Technology continues to spark new workplace ideas, trends

Technology is changing the way we work, where we work, and what we work on. And Moore's Law (named after Intel Corporation's former Chairman), that computer power doubles every 18 months for the same price, is going to increase the speed and accessibility of technology in dramatic new ways.

I’m sure most of you are feeling the wicked pace of technological change in your field. And with the next century fast approaching, countless futurists and business analysts are predicting the impact of technology on the way we work. Here are some trends, new inventions and ideas that are being worked on right now.

§      Because we can now work from anywhere, any time of day or night, it is becoming less important where some businesses are located. A number of our clients are virtual companies, who do almost all of their business via pager, fax, Internet, Intranet and cellular phone. Conference calls and teleconferencing is becoming commonplace. Even people who live and work in the same city can often work from home a few days a week. Although telecommuting is becoming a widely accepted practice, people still need face-to-face interaction. In fact, people who spend long periods alone in front of their computer report feeling lonely and isolated, so new ways will be necessary to bring people together.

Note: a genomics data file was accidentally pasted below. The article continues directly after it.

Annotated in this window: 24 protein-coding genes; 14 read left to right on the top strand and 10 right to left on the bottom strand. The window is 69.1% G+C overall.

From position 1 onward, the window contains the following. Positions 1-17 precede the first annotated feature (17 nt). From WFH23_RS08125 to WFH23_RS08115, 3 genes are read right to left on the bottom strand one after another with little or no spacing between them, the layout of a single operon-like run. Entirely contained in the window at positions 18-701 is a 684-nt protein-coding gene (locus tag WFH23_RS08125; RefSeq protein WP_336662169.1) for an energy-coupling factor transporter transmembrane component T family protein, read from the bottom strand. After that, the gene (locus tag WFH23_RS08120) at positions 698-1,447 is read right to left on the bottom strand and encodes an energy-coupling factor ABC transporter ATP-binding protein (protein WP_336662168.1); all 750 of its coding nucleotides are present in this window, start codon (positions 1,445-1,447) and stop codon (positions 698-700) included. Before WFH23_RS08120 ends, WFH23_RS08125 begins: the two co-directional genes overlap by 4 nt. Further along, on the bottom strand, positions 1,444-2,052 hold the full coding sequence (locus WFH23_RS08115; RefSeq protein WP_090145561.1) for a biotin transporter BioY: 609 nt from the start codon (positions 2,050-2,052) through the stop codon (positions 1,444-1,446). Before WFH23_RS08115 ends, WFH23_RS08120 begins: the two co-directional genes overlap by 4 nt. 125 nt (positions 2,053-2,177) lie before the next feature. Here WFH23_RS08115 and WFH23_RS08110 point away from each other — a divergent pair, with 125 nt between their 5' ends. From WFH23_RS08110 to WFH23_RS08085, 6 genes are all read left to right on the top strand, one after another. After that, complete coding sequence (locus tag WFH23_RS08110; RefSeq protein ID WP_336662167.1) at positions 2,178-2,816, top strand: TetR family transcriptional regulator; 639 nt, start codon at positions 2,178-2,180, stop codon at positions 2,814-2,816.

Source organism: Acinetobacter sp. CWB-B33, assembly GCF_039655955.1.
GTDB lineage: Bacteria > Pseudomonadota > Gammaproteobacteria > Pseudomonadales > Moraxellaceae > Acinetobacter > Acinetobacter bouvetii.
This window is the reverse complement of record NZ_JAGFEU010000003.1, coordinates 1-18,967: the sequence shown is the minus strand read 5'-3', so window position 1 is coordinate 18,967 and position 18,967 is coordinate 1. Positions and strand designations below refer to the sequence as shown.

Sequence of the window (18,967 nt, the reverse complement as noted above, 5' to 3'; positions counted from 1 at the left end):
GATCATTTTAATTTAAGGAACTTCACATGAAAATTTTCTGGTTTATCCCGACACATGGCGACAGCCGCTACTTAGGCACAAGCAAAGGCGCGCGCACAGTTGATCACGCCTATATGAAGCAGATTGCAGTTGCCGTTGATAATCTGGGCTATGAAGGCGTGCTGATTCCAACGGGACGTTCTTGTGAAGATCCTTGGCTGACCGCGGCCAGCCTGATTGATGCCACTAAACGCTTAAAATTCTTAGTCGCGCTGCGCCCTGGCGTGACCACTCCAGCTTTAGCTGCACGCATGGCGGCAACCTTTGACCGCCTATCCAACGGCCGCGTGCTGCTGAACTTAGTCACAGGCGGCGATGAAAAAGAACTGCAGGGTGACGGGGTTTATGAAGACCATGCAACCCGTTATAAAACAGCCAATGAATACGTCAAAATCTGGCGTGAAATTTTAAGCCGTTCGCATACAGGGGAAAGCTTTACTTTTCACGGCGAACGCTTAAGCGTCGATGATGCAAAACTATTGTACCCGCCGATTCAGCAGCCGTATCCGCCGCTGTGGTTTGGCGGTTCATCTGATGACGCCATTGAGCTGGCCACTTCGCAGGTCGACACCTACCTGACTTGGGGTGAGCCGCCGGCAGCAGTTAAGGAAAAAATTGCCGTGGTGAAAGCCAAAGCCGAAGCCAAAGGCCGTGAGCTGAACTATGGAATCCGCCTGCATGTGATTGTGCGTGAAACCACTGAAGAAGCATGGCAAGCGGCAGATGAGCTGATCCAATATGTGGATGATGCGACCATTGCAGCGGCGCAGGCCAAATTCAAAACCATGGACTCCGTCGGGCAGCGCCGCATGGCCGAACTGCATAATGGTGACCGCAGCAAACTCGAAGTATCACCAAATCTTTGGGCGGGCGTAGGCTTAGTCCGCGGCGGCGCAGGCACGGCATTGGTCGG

§      Technology is making it easy for millions of would be entrepreneurs to start their own businesses. And, as corporations downsize to their "core business," they are encouraging the growth of smaller, specialized companies to provide those ancillary services. Bruce Tulgan, author of Managing Generation X, conducted thousands of interviews and found that 80 percent of small businesses are being started by people between the ages of 18 and 34. The loss of job security (some would argue we never really had it) has shaken the loyalty between employee and employer among older workers, too. It has been a wake up call for millions of baby boomers, who would rather make their own "work security" as freelancers, than put their fate in the hands of one company.

§      Futurists are predicting that all business to business sales will be conducted over the Internet by the year 2007. In addition, they believe that at least 25 percent of all retail sales will also be over the net. (A prediction by Glenn Hiemstra, in a Wall Street Journal article, Peering Ahead, Nov. 16, 1998.) This means the end of some jobs as we know them. For example, people who do billing, pricing, selling and buying will likely see their jobs redefined or eliminated. It is also predicted that the supply chain between companies and their suppliers will become tighter. For example, when a customer makes a purchase from ACME Company, customer information would be received simultaneously by ACME's suppliers, so they can begin to produce the parts that are then sent to ACME for the final sale. In addition, as more consumers compare costs on-line, prices are likely to be driven down and some consumer goods will become commodities.